For those unfamiliar with the plot, budding 5-year-old genius Matilda must find a way to rise above her own family of dullards and a school ruled by a monstrous headmistress while coming to terms with her own prodigious intellectual gifts.

The troupe of students hit the opener “Miracle” with great energy, and we settled back happily, knowing this would be a treat. And we weren’t disappointed: across the board, director Becca Coolong, musical director Devon Bakum, and choreographer Krista Leigh Brueno have molded their mostly young actors into a solid, versatile unit. The staging for “Matilda’s” signature “Quiet” is particularly impressive.

Standout performances: young Camille Dziura nails the title role with a perfect blend of winsome and naughty and handles the heavy load of lines and lyrics like a pro. Erin Dugan (Miss Honey) is earnestly sweet and shows the best voice of the cast. Trish Barry (Miss Trunchbull) – while a physically smaller person – nonetheless rules the school with an iron fist.

The few flaws are technical and easily forgiven on an opening night. Set changes could have been crisper overall. The talented band’s volume was frequently too loud for the performers’ lyrics to come through clearly, and Mark Proulx (Mr. Wormwood’s) body mic often scratched intrusively against his face.

“Matilda” is an engaging, enduring story of identity and finding oneself, and the Opera House Players have done Roald Dahl proud.

November 8, 2019

REVIEW: Springfield Symphony Orchestra, Passionate Performances

Springfield Symphony Hall, Springfield, MA
November 2, 2019
by Michael J. Moran

In his “Reflections” on the second concert of the SSO’s 76th season and his own 19th season as their music director, Kevin Rhodes cites no other unifying theme for the three pieces on the program than perhaps the best one of all – the “passion” of the performers to play them.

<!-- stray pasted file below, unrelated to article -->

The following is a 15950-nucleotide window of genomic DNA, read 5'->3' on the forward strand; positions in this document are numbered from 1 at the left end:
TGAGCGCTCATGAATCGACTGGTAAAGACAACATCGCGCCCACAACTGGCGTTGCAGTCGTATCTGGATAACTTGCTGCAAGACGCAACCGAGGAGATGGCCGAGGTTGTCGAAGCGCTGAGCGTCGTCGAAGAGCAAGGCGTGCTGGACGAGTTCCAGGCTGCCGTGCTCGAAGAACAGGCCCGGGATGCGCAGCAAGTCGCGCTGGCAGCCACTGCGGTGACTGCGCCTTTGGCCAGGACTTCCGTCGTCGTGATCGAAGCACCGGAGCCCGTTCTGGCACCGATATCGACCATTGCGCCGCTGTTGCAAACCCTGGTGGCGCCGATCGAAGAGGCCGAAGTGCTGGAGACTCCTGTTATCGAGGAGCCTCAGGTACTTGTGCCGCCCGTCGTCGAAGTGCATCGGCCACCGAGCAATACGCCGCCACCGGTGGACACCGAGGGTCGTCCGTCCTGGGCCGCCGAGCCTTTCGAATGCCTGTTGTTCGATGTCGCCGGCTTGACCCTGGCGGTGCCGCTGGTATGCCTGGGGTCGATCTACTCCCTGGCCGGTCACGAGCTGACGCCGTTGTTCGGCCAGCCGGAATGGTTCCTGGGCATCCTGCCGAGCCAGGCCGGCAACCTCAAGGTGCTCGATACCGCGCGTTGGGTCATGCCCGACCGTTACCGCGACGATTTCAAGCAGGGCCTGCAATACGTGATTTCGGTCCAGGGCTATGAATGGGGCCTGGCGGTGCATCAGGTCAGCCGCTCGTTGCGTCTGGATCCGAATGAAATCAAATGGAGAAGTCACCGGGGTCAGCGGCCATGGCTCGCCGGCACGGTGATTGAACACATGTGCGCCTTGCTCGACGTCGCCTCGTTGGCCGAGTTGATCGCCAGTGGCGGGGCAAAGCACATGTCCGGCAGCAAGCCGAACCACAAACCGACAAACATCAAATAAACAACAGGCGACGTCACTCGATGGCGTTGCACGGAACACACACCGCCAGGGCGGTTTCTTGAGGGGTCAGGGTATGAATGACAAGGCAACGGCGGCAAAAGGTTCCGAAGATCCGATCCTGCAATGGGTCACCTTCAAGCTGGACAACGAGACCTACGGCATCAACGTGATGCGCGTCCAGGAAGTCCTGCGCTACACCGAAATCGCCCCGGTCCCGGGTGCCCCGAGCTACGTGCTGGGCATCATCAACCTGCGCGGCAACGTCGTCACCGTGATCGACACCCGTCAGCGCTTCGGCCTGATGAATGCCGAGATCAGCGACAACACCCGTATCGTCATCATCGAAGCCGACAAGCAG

Continuing the orchestra’s ongoing series of works by American women composers, the evening began with Missy Mazzoli’s “Sinfonia (for Orbiting Spheres),” a 2016 piece which the young New York-based composer calls “music in the shape of a solar system.” Featuring harmonicas played by brass section members to make the ensemble sound, in Mazzoli’s words, like “a makeshift hurdy-gurdy flung recklessly into space,” the SSO and Rhodes made it nine minutes of shimmering, playful adventure.

Viktor Valkov
In a smashing SSO debut, rising Bulgarian-born pianist Viktor Valkov next gave a brilliant account of what Rhodes calls Tchaikovsky’s “unduly neglected” but “absolutely amazing” second piano concerto in its own first SSO performance. Conceived on a grand scale, the 47-minute 1880 piece opens with a commanding fanfare, and the vigorous “Allegro” first movement includes a huge (six-minute) solo piano cadenza. In the luminous “Andante,” concertmaster Masako Yanagita and principal cellist Emily Taubl eloquently soloed with Valkov as a piano trio. He played throughout, including the short and fleet finale, with dazzling technique and interpretive depth, forcefully backed by orchestra and conductor.